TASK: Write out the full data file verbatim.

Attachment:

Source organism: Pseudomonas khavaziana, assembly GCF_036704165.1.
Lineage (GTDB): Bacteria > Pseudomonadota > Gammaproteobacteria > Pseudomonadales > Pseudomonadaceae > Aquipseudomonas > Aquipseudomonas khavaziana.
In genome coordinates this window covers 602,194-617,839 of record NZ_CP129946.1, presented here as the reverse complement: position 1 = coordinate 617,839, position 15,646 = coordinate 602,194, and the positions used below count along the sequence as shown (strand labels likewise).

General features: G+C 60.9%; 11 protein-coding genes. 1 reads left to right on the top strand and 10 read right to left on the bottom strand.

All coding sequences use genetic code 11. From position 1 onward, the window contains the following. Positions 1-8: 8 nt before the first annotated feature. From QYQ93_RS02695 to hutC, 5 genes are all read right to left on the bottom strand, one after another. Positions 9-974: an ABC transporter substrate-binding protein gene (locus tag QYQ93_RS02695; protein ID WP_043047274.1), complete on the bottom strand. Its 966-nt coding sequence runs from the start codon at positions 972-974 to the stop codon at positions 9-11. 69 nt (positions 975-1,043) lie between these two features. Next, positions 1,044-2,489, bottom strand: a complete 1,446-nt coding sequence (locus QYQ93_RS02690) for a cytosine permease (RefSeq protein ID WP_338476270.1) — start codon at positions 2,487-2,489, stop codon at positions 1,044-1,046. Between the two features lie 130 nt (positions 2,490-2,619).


Source organism: Pseudomonas khavaziana, assembly GCF_036704165.1.
Lineage (GTDB): Bacteria > Pseudomonadota > Gammaproteobacteria > Pseudomonadales > Pseudomonadaceae > Aquipseudomonas > Aquipseudomonas khavaziana.
In genome coordinates this window covers 602,194-617,839 of record NZ_CP129946.1, presented here as the reverse complement: position 1 = coordinate 617,839, position 15,646 = coordinate 602,194, and the positions used below count along the sequence as shown (strand labels likewise).

General features: G+C 60.9%; 11 protein-coding genes. 1 reads left to right on the top strand and 10 read right to left on the bottom strand.

All coding sequences use genetic code 11. From position 1 onward, the window contains the following. Positions 1-8: 8 nt before the first annotated feature. From QYQ93_RS02695 to hutC, 5 genes are all read right to left on the bottom strand, one after another. Positions 9-974: an ABC transporter substrate-binding protein gene (locus tag QYQ93_RS02695; protein ID WP_043047274.1), complete on the bottom strand. Its 966-nt coding sequence runs from the start codon at positions 972-974 to the stop codon at positions 9-11. 69 nt (positions 975-1,043) lie between these two features. Next, positions 1,044-2,489, bottom strand: a complete 1,446-nt coding sequence (locus QYQ93_RS02690) for a cytosine permease (RefSeq protein ID WP_338476270.1) — start codon at positions 2,487-2,489, stop codon at positions 1,044-1,046. Between the two features lie 130 nt (positions 2,490-2,619).